What pisses me off: Neighbours, councils and getting the runaround

Making phone calls and getting passed from one department to another in an effort to get some sense of fairness

Making phone calls and getting passed from one department to another in an effort to get some sense of fairness and understanding from the local council is really pissing me off!

The old house next door was recently sold. It was a big splitter block and the bloke that purchased it has divided the lot into two, and the land that the house is on has been made incredibly small. I have never seen a house so dodgy makes its way to the market so quickly; the property was only purchased around six weeks ago.

I explained to council that over the years, when the rains come (and they do hit often at this time of year), Mum not only gets rain from the heavens but also from the road, which one has to accept. What I fail to accept though is the amount of water that pours in from the house next door, and because the house was built in the ’60s it doesn’t have to comply with the stormwater rules and regulations of today.

Mum’s property floods to the point of having to bring in industrial fans to dry the cement slab before putting down new flooring. That has happened three times. Water hasn’t come into the house, but it has knocked at the front and back doors and it has seeped through weep hole and got in under footings. Combine all that with a termite problem and you have a recipe for a very big headache.

Years ago Mum approached the former owner about the lack of decent plumbing and drainage, and even though the owner was not prepared to fix the problem — mainly because the law said there was no requirement to — the property owner was reasonable about it. The owner’s son put a mound of dirt along the entire length of her yard, which successfully diverted the stormwater to the laneway behind the back fence. It saved Mum a lot of grief for years.

Now the house has been sold and the new owner has flattened the land and divided the property. I have approached the new owner, but they were unwilling to listen — he was only interested in making a quick buck, and as he wasn’t planning on living on-site the water issue was of little concern to him.

It’s really not fair. Insurance won’t cover Mum and to add insult to injury, the local council said that perhaps when the houses are sold the new owners might do something about it (patronising bunch of twits).

Council has also advised that when the storms start if water is pooling in Mum’s backyard two days after the rain has stopped we are to contact them and they will send a photographer out to get proof so they can take action… In essence, we have to wait until we flood again for the possibility of getting something done!

Have you ever experienced a problem with your neighbours? What was the issue and how was it resolved? What things make you irate?

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  1. Ian  

    While I sympathise with you .
    the owner of the house next door has no legal obligation to protect YOUR house.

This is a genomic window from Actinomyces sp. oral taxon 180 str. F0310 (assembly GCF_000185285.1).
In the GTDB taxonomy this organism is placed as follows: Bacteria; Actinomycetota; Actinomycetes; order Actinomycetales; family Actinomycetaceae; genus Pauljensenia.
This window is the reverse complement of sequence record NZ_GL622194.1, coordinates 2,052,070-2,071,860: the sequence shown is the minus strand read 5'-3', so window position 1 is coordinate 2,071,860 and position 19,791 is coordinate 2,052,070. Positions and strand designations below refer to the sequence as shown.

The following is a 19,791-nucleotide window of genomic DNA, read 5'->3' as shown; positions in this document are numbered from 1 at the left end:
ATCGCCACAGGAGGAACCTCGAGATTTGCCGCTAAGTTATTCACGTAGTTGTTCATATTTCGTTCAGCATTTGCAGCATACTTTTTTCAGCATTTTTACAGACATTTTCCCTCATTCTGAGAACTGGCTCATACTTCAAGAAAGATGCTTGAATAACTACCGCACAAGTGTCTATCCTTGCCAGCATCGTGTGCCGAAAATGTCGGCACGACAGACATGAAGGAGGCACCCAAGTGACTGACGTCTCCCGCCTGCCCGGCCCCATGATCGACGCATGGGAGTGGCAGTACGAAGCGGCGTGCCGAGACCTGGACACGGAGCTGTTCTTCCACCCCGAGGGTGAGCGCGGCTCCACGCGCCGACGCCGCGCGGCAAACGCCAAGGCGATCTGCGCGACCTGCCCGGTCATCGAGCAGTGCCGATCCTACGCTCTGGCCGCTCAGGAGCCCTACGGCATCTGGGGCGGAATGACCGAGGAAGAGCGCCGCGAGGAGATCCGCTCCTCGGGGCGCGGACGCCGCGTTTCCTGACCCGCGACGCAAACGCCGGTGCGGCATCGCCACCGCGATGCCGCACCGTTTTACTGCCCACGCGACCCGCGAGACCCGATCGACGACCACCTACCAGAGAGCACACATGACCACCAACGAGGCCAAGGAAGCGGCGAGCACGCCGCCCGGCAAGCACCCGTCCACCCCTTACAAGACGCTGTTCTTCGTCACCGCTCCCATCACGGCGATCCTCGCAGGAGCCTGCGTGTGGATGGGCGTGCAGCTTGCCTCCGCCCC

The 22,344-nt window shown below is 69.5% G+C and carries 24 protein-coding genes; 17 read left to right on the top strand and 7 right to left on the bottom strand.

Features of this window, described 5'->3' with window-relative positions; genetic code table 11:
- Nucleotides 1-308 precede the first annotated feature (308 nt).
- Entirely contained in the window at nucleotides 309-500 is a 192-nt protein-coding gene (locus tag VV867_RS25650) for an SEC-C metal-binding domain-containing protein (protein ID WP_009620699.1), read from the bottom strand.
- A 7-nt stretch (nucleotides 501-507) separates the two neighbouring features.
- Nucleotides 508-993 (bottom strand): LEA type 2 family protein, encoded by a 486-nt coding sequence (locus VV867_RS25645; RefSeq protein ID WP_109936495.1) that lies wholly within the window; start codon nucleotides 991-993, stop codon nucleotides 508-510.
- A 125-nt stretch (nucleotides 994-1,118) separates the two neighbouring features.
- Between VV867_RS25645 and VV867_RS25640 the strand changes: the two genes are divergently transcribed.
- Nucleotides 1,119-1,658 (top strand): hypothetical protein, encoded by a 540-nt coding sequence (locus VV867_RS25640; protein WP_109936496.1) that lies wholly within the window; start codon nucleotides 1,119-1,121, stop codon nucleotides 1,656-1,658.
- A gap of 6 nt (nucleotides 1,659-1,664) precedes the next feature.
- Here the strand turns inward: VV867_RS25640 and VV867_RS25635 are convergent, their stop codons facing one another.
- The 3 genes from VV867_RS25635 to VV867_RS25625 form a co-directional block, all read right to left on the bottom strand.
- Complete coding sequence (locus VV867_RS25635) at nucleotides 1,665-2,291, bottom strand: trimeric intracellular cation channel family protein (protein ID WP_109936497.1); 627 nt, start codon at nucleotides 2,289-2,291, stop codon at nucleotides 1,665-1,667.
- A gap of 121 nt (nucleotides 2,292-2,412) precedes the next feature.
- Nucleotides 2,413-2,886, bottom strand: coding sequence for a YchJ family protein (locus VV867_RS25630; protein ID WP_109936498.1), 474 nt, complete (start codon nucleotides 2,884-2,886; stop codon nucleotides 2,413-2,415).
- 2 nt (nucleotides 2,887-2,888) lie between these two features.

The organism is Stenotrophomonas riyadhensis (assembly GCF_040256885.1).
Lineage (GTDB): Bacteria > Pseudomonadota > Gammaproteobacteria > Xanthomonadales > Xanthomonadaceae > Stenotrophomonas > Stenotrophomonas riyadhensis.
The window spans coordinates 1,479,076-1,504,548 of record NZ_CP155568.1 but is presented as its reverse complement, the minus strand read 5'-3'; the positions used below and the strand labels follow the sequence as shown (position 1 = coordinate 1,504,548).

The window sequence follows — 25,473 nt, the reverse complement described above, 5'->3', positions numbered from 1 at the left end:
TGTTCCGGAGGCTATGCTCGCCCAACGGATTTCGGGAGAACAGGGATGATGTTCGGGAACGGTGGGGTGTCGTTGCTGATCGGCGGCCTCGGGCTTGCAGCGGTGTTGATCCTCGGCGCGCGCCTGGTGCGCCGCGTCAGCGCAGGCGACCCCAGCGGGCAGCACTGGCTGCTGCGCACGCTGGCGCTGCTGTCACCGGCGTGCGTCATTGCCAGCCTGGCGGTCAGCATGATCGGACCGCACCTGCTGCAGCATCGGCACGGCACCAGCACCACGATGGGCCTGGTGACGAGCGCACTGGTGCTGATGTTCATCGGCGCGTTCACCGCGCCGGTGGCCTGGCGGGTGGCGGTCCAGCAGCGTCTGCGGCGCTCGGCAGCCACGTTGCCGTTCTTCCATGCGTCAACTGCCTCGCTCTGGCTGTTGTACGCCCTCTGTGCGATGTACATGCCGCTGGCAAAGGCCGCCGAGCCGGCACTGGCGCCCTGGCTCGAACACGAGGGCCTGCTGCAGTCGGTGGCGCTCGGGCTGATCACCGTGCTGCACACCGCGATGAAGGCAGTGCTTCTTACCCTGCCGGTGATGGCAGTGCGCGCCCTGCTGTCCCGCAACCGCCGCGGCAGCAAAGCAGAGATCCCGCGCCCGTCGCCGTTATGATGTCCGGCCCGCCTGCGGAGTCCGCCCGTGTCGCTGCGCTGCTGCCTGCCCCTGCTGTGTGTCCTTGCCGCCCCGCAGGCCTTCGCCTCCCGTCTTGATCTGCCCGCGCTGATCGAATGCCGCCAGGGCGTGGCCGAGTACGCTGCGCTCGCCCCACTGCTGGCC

I had the same problem where I was living . I solved it by digging a trench along inside the boundary line lining it with concrete gully trap drains purchased from bunnings and piping it out into the street .unfortunately you can’t stop water flowing down hill .If the problem has been continuing for so long I’m surprised that your insurance company hasn’t insisted tat you do something.
    sadly the bottom line is it is your problem, not you neighbors .

  2. lurch  

    All the usual BS from any council I can think of. Quite a few years ago there was a neighbor behind my parents property, His house was up the hill, and back then no septic tanks and every drop of water (gray and storm) entered their property. The rain water flowed over the back garden but the dirty water from the kitchen sink and bath water ( we hoped ) just pooled and sat there and the smell in warmer weather. Well I will leave that to your own imagination.

  3. Truth 13  

    I too live in a very corrupt council in the Inner West. My next door property was subdivided with the one block only 220 M2, although the council requirements to build is 400 m2. When the buyer wanted to put up a 2 story house, they produced a false survey certificate to with 295 m2. Due to my protest regarding the windows to my back yard, the Mayor & the Technical Director invited me to a meeting. At that meeting I had two other witnesses, one was a Structural Engineer of another council. At that meeting the Technical Director, a tall man about 190cm or over 6 feet, got up & showed where the windows on the upper floor will be, 7 feet or 2.1 m about the floor, & they are too tall for anyone to look through to my back yard. But when the structure was been built, I found the window were only about one meter. So I brought it to the notice of the two I had the meeting with. Then the Tech. Director said, “It looks, the builder has taken the second option”. That was a lie. There were no ‘second options’ in the approval. That council is non other than Strathfield Council, still fighting the amalgamation. The area is only 14 Sq.Km & total population is under 36,000, the voters are about 30,000, the GM get about $ 350,000 pay + car, Tech Director, Director Corporate services, and another 10. There is a Mayor & a Deputy too. Their pay is close to 30% of the revenue. What a ‘honey pot’ they have. NO wonder they don’t want an amalgamation.

    • Chyrel  

      We bought a house and the neighbour has a large shed on our fence line metres off our house he runs a weekend metal business he’s been grinding welding and spray painting which blows over our house we have complained to the council a few times and he’s been investigated and he’s still doing it what is that it’s a health issue with metal fibres and dust we have to get the proof not the bloody council

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